• Tim Moore, stage, screen and television actor; first black TV star
  • Don Nelson, forward and head coach with several NBA teams, most all-time wins as a head coach
  • Greg Norton, former bassist of the hardcore punk band Hüsker Dü
  • Col. Gary Payton, astronaut
  • Chasson Randle, basketball player and all-time leading scorer at Stanford
  • Paul E. Rink, Illinois judge, lawyer, and politician
  • Harry Sage, catcher with the Toledo Maumees
  • Bobby Schilling, U.S. Congressman from Illinois's 17th congressional district
  • Dred Scott, American slave who sued for his freedom
  • J. Clinton Searle, Illinois state representative and lawyer
  • Michael H. Sexton, Minor League Baseball executive
  • Tom Sexton, shortstop with 19th century's Milwaukee Brewers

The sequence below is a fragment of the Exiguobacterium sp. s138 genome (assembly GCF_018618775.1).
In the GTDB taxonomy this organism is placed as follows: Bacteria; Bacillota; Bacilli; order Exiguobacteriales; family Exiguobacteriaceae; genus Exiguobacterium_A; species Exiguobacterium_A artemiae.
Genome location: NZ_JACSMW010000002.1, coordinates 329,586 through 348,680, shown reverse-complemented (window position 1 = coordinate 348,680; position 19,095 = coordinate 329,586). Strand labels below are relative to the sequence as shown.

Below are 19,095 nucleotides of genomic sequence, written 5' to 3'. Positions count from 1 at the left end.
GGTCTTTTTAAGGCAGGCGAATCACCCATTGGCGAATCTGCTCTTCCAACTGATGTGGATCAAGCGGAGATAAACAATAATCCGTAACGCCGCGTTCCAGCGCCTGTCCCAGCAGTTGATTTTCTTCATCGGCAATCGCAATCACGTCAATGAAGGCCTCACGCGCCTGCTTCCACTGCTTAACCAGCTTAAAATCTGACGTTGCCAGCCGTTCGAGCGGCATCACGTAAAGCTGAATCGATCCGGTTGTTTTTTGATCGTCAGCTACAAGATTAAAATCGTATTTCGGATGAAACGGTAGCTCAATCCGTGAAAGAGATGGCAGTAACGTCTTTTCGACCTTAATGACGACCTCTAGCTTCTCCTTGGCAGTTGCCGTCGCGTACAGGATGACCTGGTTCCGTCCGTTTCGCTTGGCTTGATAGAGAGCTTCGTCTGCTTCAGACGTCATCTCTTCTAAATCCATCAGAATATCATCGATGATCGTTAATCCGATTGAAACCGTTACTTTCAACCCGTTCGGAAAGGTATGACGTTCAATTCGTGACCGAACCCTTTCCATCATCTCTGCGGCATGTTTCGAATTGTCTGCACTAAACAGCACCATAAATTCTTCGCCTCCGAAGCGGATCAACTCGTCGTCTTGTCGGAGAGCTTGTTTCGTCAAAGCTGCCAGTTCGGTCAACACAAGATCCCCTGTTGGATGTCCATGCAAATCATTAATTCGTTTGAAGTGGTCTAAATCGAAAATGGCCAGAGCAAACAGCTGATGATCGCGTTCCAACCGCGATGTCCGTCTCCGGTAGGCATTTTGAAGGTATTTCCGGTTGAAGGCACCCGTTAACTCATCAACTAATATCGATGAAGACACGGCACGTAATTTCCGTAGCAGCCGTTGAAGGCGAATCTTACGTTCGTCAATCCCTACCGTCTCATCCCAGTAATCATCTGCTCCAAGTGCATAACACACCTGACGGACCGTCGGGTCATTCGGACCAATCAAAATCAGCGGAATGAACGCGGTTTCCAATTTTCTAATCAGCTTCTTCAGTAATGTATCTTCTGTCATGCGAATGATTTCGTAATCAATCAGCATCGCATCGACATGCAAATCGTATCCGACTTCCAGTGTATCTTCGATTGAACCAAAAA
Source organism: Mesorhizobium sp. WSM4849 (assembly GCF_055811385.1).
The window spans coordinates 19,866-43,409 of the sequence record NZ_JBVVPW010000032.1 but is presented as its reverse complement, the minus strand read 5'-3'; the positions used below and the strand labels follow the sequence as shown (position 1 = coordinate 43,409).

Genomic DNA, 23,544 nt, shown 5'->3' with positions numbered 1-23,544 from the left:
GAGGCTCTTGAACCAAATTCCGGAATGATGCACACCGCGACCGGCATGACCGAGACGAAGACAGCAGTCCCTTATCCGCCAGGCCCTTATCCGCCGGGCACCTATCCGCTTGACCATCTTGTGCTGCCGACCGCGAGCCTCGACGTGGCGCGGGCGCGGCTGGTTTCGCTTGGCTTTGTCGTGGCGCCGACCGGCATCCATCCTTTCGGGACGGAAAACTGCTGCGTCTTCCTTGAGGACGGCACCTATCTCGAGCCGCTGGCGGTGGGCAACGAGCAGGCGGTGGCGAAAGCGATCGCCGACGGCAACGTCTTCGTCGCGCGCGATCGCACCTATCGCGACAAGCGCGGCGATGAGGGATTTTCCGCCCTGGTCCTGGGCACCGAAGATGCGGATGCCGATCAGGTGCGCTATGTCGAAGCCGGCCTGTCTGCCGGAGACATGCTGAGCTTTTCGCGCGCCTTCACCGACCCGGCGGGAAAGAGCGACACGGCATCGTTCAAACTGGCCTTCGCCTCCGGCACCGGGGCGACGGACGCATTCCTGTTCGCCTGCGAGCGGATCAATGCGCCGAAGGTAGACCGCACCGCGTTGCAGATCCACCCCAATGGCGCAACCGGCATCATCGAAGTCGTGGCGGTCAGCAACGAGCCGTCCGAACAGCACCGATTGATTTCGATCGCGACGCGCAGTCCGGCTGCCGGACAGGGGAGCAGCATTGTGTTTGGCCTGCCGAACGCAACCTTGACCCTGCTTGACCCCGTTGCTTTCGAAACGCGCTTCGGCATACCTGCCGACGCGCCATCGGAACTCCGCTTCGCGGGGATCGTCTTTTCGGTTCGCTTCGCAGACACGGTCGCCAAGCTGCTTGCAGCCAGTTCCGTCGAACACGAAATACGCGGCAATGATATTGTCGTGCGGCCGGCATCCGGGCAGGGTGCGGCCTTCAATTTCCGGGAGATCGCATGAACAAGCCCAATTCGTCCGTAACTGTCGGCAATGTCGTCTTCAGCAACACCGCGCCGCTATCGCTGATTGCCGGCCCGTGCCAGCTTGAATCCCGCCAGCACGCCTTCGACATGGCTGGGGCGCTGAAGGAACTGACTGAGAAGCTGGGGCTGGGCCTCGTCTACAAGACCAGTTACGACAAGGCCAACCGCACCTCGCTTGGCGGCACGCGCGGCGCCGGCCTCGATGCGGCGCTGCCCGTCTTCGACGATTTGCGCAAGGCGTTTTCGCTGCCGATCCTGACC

• Thomas P. Sinnett, Illinois politician and lawyer
  • Charles A. Spring, Presbyterian leader and son of Samuel Spring
  • Henry Strasak, Federal Bureau of Investigation (FBI) and Central Intelligence Agency (CIA) officer
  • Lefty Taber, pitcher for the Philadelphia Phillies; born in Rock Island
  • Jason Tanamor, writer and author; part-time resident of Rock Island
  • Hiram Truesdale, lawyer and jurist
  • Jonathan Tweet, game designer, author, blogger
  • Samuel Rinnah Van Sant, Civil War soldier, Governor of Minnesota 1901-05
  • Henry Cantwell Wallace, U.S. Secretary of Agriculture 1921-24
  • Friedrich Weyerhäuser, lumber mogul
  • Bill Zies, catcher with the St. Louis Cardinals
  • Lester Ziffren, journalist and Hollywood screenwriter